Name: Macbeth with the title of Thane of Cawdor(

Name:Instructor:Course:Date:THELOVE BETWEEN MACBETH AND LADY MACBETHTheMacbeth play by William Shakespeare is a play that is cast in the 11th Centuryin Scotland. The play revolves around a plot by the title Character Macbeth andhis lady, Lady Macbeth to overthrow the sitting king of Scotland, King Duncan.The play presents an interesting theme, that is, the love between Macbeth andLady Macbeth. Amidst, this plot is the theme of the love between Macbeth andLady Macbeth. This theme runs throughout the play though with some notableinterferences.

We first encounter this love in Act 1, scene v. Here, Macbethhas just received a prophecy from the three witches that he will become theKing of Scotland. The first witch says, “Allhail, Macbeth. Hail to thee, Thane of Cawdor” and the second witch says “All hail, Macbeth, hail to thee, Thane ofCawdor.”Macbethis at this time a general in the army of King Duncan. Macbeth, together withBanquo has just successfully won the war against the Norwegian army.

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 Harold bloom analyzes this love affair, as “bestmarriage in Shakespeare.” The love is true to the extent that it is characterizedby trust, adoration, affection and support for each other.   TrustForemost,the love between Macbeth and Lady Macbeth is founded on mutual trust. In thisregard, Macbeth cannot wait to break the news of this prophecy to his wife,Lady Macbeth. In any case, Macbeth has no reasons to doubt the prophecies ofthe three witches.

The three witches had just prophesied that Macbeth would bemade Thane of Cawdor, This prophesy came true in no time as Ross and Angusappear with the news that King Duncan has bestowed Macbeth with the title ofThane of Cawdor( Act 1, scene 3).Macbeth immediately sends a letter to LadyMacbeth telling him of the news of the prophecies.  The contents of the letter could well amountto treason, but Macbeth does not hesitate to inform Lady Macbeth of theprophecy from the prophesies, “This has I thought good todeliver thee, my dearest partner of greatness that thou mightst not lose thedues of rejoicing, by being ignorant of what greatness is promised thee…” (Act1, scene v)AdorationSecondly,the Macbeths adore each other. Lady Macbeth adores his husband, Macbeth byaddressing him with respectable titles. For instance, he addresses him as, Great Glamis, worthy Cawdor (Act 1, scenev).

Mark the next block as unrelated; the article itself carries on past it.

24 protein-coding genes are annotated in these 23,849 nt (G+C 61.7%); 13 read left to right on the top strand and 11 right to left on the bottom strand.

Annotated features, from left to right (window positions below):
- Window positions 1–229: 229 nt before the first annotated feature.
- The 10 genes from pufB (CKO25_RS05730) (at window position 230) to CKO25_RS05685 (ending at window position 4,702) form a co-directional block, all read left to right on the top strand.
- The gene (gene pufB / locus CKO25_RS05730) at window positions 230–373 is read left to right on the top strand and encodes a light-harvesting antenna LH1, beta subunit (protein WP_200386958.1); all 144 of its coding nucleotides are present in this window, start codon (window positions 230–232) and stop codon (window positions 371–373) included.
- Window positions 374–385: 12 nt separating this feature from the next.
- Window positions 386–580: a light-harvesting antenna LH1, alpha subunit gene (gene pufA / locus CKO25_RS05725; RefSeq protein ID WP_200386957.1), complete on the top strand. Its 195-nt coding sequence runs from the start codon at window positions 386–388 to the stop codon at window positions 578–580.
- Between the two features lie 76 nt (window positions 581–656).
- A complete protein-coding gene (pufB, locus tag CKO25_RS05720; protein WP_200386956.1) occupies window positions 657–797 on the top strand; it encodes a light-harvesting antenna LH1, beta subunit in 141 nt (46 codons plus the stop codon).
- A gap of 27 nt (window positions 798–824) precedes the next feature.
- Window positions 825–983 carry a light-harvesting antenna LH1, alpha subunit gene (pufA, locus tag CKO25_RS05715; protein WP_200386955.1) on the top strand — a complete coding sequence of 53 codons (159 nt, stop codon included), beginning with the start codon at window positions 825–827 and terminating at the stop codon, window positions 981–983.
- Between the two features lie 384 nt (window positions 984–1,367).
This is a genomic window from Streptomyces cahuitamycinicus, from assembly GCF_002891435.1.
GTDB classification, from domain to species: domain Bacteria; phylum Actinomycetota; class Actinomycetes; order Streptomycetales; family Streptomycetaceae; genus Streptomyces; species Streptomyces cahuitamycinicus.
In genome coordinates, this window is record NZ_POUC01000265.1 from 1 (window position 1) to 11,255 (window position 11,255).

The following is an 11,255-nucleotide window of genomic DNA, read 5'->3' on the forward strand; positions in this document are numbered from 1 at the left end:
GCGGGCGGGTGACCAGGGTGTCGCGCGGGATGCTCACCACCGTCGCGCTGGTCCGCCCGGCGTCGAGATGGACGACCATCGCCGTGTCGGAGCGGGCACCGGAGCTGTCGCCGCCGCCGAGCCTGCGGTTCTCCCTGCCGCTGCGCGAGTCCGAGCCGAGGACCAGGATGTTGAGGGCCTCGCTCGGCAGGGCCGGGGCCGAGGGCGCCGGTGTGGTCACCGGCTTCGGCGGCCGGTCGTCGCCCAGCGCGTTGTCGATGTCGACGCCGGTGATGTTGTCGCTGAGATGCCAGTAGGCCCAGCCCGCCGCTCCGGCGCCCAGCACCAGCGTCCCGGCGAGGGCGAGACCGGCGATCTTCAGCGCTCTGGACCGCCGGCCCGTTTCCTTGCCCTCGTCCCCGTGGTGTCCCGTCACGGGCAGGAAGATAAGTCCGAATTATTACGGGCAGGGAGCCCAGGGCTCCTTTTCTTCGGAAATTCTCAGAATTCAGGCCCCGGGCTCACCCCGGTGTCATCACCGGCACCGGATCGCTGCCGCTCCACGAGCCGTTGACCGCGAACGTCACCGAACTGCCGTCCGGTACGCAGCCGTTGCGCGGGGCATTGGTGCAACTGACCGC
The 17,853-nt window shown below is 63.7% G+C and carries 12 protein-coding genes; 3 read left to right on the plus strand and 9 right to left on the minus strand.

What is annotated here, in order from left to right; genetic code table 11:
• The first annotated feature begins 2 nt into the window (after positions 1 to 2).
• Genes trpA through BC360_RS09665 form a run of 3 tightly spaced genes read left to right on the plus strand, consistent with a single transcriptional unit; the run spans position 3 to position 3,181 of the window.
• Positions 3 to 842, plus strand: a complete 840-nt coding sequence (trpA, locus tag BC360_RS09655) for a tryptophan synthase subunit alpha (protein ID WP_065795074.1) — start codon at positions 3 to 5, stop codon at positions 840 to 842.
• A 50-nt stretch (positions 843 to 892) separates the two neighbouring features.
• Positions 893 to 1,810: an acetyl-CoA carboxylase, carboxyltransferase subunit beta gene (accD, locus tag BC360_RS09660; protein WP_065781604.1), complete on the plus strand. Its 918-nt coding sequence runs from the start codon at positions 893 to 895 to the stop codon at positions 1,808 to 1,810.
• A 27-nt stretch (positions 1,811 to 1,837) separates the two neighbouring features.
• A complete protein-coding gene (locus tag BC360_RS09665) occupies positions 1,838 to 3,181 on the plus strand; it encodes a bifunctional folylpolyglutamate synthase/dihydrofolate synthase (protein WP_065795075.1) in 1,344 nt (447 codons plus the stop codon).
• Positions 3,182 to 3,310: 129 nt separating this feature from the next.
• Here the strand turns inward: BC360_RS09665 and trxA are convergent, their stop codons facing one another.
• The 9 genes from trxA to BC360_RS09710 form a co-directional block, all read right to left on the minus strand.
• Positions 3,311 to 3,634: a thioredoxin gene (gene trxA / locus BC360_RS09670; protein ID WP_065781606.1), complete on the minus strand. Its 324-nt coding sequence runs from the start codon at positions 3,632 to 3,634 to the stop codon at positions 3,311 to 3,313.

Afterreceiving the news from the Husband that he has been bestowed with the title ofThane of Cawdor, Lady Macbeth, acclaims in pride, “Glammis Thou Art….yet I do fear thy nature; it is too full’ …milkof human kindness…thou wouldest be great, art not without ambition, but withoutthe illness should attend it.

What thou wouldest highly…”AffectionTheaffection between Macbeth and Lady Macbeth is evident in the play. King Duncanis seen in awe of the love between Macbeth and his Lady. King Duncan seesMacbeth’s affection as “sharp as hisspur.” Macbeth greets Lady Macbeth with affection. Hecalls her “my dearest love” and “dearest partner of greatness”.

  This love is clearly genuine to the extentthat it is rather unusual to find a man of the age of Macbeth to call his wifeas such. Particularly, at those times, women were greatly victimized and seenas a weaker sex. Unity    Afterthe prophecy by the three witches that Macbeth will be King of Scotland, theMacbeths together embark on the mission to oust the reigning King of Scotland,King Duncan. This is not a simple endeavor. During the times of Elizabethan andJacobean, it was claimed that kings were direct appointees of God and thereforeanswerable to God. It would, therefore, mean that resisting the king, let aloneplan his murder was evil to God himself.Thetwo are united even when Macbeth feels that he cannot carry the plan intoaction.